The underwater world was nothing like I expected. It was murky, bland and monotone. There wasn’t anything to catch my eye. Everything was just an amorphous dirty blueish-green mist, which suited my mood just fine. Now that Tia was gone, possibly for good, I was truly alone. I felt buried under the thick mass of water and so were all my hopes of returning to normal life when all this was over.

Yes, it looks like we did stop two massive nuclear attacks that were designed to trigger the world apocalypse. Yay, good job! Provided nothing goes pear-shaped at the last moment with the Arabella. It shouldn’t, because Tia was ferocious and unstoppable – she would keep the ship heading away from shore for a while, and a squadron of fighter drones was not a game changer, now that the nuclear attack wasn’t a secret anymore. It was crunch time for me though. The terrible truth was that Horsemen were willing to blow their cover to destroy me. What it meant was that I would be in mortal danger anywhere I go. All AIs, cars, security cameras, computers and phones would be relentlessly watching, constantly looking for my face among petabytes of data. Even if I made it out of here, no place would be safe for me, ever.  

With all the rational thinking I tried to employ I was only getting more and more desperate. There were no options that I could see. I was too valuable as a target, being the only one left in the know about the Horsemen and their plans (not entirely of course – there was Tia and the AI with the whole communications dump, but they didn’t know that) . Eventually I realized that there was only one thing I could do to counteract their need to kill me. If the threat I posed was my ability to potentially expose their plans and bring some kind of a galactic shaming flashmob on their race, that was exactly what I should do! The only move in this crazy game that was open to me and didn’t actually suck was to make myself irrelevant again, with all the facts disseminated throughout the galaxy. Then by killing me they won’t solve any problems whatsoever, and unless they would further jeopardize themselves by an act of pure revenge (which didn’t sound like them), I would be relatively safe on Earth, eventually. Especially after their whole operation is dismantled.

“Ship,” I said in a quiet voice, trembling with tension, “Can you take me to space and into your mothership or space station or whatever you call it? Will I be safe there? Can we then tell the orbital AI everything in the hope that it will get the Horsemen of the Apocalypse off my back? What would happen then?”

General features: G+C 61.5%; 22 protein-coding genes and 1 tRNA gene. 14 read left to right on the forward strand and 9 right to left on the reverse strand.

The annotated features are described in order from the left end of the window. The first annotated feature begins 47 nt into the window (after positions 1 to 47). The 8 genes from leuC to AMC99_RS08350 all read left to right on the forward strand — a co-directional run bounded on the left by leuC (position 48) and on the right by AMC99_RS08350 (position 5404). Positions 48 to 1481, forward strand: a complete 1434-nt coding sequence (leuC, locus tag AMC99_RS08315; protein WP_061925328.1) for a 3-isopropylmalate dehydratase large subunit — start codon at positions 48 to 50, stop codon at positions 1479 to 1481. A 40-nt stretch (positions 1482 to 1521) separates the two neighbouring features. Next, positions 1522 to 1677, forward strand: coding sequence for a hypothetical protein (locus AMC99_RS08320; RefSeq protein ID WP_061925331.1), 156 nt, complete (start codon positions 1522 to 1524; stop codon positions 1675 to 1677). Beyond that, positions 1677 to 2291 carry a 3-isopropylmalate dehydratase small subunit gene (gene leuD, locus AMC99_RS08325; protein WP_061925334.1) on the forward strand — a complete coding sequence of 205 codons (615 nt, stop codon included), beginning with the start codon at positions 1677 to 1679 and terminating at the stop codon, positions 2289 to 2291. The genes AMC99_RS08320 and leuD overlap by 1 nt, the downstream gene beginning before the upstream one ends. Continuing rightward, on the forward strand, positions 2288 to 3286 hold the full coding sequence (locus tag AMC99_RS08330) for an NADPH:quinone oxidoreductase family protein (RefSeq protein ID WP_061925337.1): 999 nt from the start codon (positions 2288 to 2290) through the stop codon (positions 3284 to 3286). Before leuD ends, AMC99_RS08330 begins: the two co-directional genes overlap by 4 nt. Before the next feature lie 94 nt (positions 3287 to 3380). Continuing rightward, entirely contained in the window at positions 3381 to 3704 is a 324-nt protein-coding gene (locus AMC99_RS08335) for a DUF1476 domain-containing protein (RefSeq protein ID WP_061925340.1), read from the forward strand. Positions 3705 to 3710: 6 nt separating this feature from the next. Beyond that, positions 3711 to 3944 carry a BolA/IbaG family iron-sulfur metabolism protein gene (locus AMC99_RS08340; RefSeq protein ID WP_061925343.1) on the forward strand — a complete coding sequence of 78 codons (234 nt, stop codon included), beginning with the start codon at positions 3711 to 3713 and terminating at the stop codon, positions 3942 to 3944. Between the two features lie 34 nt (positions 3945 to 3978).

“Yes, provided we can make it through the dogfight up there in one piece, I could take you to our mothership. I can upload everything we have encountered just in time for it to be added to the progress report that is waiting to be transmitted. My guess is that the mothership AI would then have to decide what to do with you. I cannot predict what happens with you afterwards. You should be safe in the short term. Officially there was no first contact with your race, and no formal relations were established, so our normal rules and etiquette are difficult to apply. The basic rule for the accidental contact with a local would be to keep contact to the minimum and conceal as much as possible about ourselves. It is a little late for that I think.”

“OK, why don’t we wait out the entire dogfight here underwater then? We don’t have to surface now.”

“Oh, I think we do, if we want to  be there before the transmission. Otherwise you would have to wait for another month, and there might not be enough supplies up there to last you that long. Enough energy would be accumulated for the transmission in a matter of hours from now. Then there is only a wait for the right subspace conditions. It’s unpredictable but doesn’t usually last long, a few hours at most. So we need to make a run for it. Now.”

“OK, do it now then. I will buckle up tight.” I could not believe it. I would be going to space any minute! That is if I survive the fighter drones above. The thought was scary and exciting at the same time. My pulse went up while I was adjusting the harness to hold me as tightly as possible. The shuttle picked up speed and I felt it go up almost vertically. There was no instrumentation and my joystick seemed to be hanging limp, disconnected from shuttle’s control systems. Not that I was complaining about it. I wasn’t crazy enough to attempt launching a spaceship into orbit manually. This wasn’t a VR flight simulation game, no matter how similar it looked. This was real.